Karpower Barge Begins Production
The much-touted Karpower badge from Turkey, which is expected to solve the energy crisis in the country that has persisted for more than three years has finally commenced the production of power.
The Karpower barge, which was connected to the national grid last Friday, is currently producing 220 megawatts of power.
The company said the second power ship, also with 225 MW installed capacity, is expected to arrive in Ghana in the first half of 2016.
Consumers expect to see an improvement in the power situation in the country especially during this Christmas festivity.
The Power Minister, Dr Kwabena Donkor pledged to end the erratic power supply in the country popularly known as ‘Dumsor’ by the end of 2015, promising to resign if he fails to solve the problem.
A Power Purchase Agreement (PPA) was signed between state-owned distributor, Electricity Company of Ghana (ECG) and Karpowership Ghana Company Limited for the barge.
Per the PPA, two powerships will generate a total of 450 MW, which will directly supply power into Ghana's electrical grid for 10 years.
According to Karpower, “The Powership project will be an economical solution to Ghana's existing power generation while providing valuable foreign direct investment and local employment.”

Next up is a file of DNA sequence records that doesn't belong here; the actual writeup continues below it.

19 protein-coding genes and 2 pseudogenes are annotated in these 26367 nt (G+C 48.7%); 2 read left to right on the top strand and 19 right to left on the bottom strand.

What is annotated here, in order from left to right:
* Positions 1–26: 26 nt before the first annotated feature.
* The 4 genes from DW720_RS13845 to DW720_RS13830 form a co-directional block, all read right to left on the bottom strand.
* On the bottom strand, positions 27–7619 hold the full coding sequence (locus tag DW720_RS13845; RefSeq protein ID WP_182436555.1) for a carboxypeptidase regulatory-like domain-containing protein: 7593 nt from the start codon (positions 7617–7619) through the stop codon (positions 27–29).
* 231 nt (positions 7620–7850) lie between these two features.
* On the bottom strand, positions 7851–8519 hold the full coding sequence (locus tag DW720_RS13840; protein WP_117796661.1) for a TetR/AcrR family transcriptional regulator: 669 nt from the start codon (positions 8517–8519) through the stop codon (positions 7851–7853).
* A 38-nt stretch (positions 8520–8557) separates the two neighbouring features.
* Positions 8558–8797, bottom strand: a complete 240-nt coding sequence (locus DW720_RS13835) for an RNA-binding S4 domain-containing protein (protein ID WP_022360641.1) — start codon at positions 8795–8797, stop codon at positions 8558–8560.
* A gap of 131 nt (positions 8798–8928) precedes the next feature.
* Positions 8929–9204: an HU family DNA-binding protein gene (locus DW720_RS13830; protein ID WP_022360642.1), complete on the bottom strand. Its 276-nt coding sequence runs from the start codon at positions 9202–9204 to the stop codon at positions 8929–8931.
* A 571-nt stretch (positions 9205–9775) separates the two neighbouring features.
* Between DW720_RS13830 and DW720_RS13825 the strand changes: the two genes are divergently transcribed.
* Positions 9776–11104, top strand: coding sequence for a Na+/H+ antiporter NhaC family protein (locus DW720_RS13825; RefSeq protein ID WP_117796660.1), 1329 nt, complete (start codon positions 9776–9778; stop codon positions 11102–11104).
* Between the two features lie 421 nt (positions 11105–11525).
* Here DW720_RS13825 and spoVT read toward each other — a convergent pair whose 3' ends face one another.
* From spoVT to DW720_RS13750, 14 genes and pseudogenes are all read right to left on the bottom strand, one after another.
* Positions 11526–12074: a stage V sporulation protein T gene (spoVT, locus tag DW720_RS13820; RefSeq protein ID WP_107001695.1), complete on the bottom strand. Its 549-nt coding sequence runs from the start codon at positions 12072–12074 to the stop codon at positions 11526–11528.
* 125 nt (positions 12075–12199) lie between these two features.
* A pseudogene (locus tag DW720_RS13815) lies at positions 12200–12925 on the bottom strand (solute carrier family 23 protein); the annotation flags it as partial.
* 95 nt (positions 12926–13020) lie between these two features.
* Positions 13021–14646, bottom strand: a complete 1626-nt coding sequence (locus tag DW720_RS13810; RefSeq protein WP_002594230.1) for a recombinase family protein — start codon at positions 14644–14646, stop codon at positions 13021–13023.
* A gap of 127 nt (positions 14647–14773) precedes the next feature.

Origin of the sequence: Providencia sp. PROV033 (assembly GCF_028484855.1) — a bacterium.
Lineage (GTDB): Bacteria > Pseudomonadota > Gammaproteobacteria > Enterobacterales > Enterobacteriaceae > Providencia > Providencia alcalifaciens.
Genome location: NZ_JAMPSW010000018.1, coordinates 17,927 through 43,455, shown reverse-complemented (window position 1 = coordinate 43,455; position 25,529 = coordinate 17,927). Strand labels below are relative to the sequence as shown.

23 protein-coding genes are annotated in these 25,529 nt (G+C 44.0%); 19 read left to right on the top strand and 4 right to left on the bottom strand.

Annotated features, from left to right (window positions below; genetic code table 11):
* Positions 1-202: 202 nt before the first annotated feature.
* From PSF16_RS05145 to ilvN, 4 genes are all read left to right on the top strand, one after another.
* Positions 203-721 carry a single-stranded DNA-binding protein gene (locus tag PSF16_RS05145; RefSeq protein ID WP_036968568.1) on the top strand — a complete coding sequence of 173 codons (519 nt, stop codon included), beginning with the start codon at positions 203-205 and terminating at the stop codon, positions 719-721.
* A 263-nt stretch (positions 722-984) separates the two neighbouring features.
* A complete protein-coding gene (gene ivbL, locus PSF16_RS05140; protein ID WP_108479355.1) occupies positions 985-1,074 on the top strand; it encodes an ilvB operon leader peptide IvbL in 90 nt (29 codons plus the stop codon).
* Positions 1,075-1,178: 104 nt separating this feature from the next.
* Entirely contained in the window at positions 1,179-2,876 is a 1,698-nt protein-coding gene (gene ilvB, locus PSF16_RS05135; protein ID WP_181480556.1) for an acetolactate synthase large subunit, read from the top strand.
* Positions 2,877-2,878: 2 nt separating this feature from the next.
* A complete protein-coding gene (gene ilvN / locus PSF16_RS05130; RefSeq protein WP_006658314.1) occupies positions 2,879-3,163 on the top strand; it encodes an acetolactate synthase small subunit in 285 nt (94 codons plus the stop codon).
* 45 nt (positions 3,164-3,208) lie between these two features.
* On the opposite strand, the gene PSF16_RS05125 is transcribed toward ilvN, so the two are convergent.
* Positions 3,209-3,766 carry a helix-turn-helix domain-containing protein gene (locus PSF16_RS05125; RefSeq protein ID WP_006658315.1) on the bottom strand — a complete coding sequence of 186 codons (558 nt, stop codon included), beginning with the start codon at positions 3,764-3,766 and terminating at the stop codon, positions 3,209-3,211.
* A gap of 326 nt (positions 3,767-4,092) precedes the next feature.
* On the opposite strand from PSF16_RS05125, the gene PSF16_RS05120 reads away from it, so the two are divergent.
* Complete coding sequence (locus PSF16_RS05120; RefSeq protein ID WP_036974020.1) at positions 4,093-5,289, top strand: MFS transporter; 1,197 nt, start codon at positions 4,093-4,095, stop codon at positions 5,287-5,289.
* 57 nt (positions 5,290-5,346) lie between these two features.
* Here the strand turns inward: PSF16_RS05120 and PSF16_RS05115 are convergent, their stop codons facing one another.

A statement signed by Sandra Amarquay, Corporate Communication Specialist, said “the two powerships will initially use the economic and abundant Heavy Fuel Oil (HFO) to generate electricity but will have the ability to convert to natural gas.”
According to the company, the powerships aim at operating at the highest efficiencies, as well as providing one of the lowest fuel cost for Ghana.
The operation of the powership is estimated to deliver savings to Ghana in the range of $120 million annually, as well as create jobs for the country.
The firm said it had invested more than $30 million in mobilization, site preparation, marine infrastructure, fuel supply, storage arrangements and grid interconnection.
“This is the largest Foreign Direct Investment (FDI) by a Turkish company in Ghana and aims to also support the two countries’ growing economic relations, as well as provide local employment,” it indicated.
By Cephas Larbi